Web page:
THE Philippine Ports Authority (PPA) has presented its planned increase in storage charges for foreign containerized cargo at ports nationwide to stakeholders.
During a public consultation on October 18, PPA discussed the proposed increases, including a 32-percent rise for import, export, and transshipment containers and a significant 150-percent surcharge for reefer containers.
PPA stressed the importance of optimizing container yard usage and facilitating swift container withdrawal to prevent congestion. Storage charges are applied to foreign cargoes that remain at PPA ports beyond the free storage period (FSP), encompassing import, export and transshipment containers.
This proposal has sparked concerns among industry players. The Philippine Exporters Confederation Inc. (Philexport), a trade organization, called for a thorough analysis of the potential impacts on port users.
Philexport President Sergio Ortiz-Luis Jr. urged the PPA to subject the planned rate hike to a regulatory impact assessment — a standard operating procedure under the Ease of Doing Business (EODB) law.
The EODB Act, enacted in 2018, aims to provide a detailed evaluation of the potential impacts of new regulations, ensuring that the benefits outweigh the costs and enhance stakeholders’ welfare.
“To prevent causing undue regulatory harm that might arise from the higher charges, we are already seeing the immediate harm they will cause to shippers and the economy in general,” he said in a letter addressed to PPA General Manager Jay Daniel Santiago, dated Nov. 8, 2023.
Ortiz-Luis outlined several recommendations in the letter, including exempting fees in situations where containers overstay due to reasons beyond the shipper’s control, excluding national and local holidays from the counting of days beyond the free storage period, basing the rate increase on the average inflation level recorded since the last fee adjustment, and pressuring shipping lines to provide container storage space.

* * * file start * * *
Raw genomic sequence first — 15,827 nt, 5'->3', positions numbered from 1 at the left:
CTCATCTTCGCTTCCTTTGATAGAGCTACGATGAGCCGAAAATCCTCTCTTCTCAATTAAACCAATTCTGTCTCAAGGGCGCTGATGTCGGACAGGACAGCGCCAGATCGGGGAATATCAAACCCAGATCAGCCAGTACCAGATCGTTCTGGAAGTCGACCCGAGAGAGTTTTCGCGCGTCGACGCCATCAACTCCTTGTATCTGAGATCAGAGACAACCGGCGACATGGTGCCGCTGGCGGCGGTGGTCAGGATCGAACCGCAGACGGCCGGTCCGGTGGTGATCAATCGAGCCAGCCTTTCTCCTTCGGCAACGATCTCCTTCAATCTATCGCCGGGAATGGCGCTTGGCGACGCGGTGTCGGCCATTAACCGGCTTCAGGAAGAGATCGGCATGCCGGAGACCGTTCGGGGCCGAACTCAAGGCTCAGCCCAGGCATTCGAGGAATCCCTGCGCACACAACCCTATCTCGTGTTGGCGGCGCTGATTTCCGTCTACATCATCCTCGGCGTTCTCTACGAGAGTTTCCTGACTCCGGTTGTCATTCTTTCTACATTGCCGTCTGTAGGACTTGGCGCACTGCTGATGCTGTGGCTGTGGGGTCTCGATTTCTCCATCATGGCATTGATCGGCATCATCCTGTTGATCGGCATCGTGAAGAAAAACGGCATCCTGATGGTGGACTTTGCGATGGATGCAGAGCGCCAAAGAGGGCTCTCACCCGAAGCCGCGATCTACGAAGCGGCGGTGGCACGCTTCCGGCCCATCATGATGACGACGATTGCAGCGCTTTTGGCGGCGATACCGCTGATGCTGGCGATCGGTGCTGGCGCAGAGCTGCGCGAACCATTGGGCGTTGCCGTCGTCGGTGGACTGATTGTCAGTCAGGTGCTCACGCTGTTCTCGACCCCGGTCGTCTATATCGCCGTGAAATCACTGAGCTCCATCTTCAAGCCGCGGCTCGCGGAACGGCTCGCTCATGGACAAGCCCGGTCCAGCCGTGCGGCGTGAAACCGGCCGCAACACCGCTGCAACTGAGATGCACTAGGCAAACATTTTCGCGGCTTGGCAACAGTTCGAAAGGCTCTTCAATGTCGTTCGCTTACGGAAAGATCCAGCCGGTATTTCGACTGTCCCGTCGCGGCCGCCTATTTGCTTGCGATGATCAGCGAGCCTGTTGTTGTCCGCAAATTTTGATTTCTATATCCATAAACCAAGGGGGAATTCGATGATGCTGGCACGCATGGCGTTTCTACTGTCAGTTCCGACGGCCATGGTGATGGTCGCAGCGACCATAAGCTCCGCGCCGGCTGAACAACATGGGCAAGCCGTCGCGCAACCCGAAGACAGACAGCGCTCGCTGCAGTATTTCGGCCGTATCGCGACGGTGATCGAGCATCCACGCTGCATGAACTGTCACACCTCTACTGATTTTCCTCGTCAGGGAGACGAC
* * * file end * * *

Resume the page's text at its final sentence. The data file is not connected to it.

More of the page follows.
During the public consultation, Philexport expressed concerns over the potential adverse effects of increased charges, asserting that any additional cost would harm an economy already grappling with inflation and a weak global economy.
The lack of a copy of the PPA’s proposed order fueled the fire.
Philexport highlights this issue in its letter, stating that the trade organization had to rely on information gathered during the public consultation held the previous month.
Meanwhile, the Supply Chain Management Association of the Philippines stated that the proposed rate increase was ill-timed, given recent hikes in transport fares, minimum wages, and basic commodity prices.
Various stakeholders at the hearing suggested alternatives, such as deferring the rate hike or implementing a phased increase over a three-year period. These proposals indicate a shared concern for the economic implications of the PPA’s plan.
PPA is empowered to levy dues, rates, or charges for using the premises, works, appliances, facilities or services provided by or belonging to the Authority.
However, beyond the specifics of the rate hike, industry experts have raised broader concerns about the dual function of the PPA. While it serves as a port regulator, it also performs commercial functions to generate income. This duality has led to accusations of a conflict of interest and the erosion of Philippine competitiveness in the shipping industry.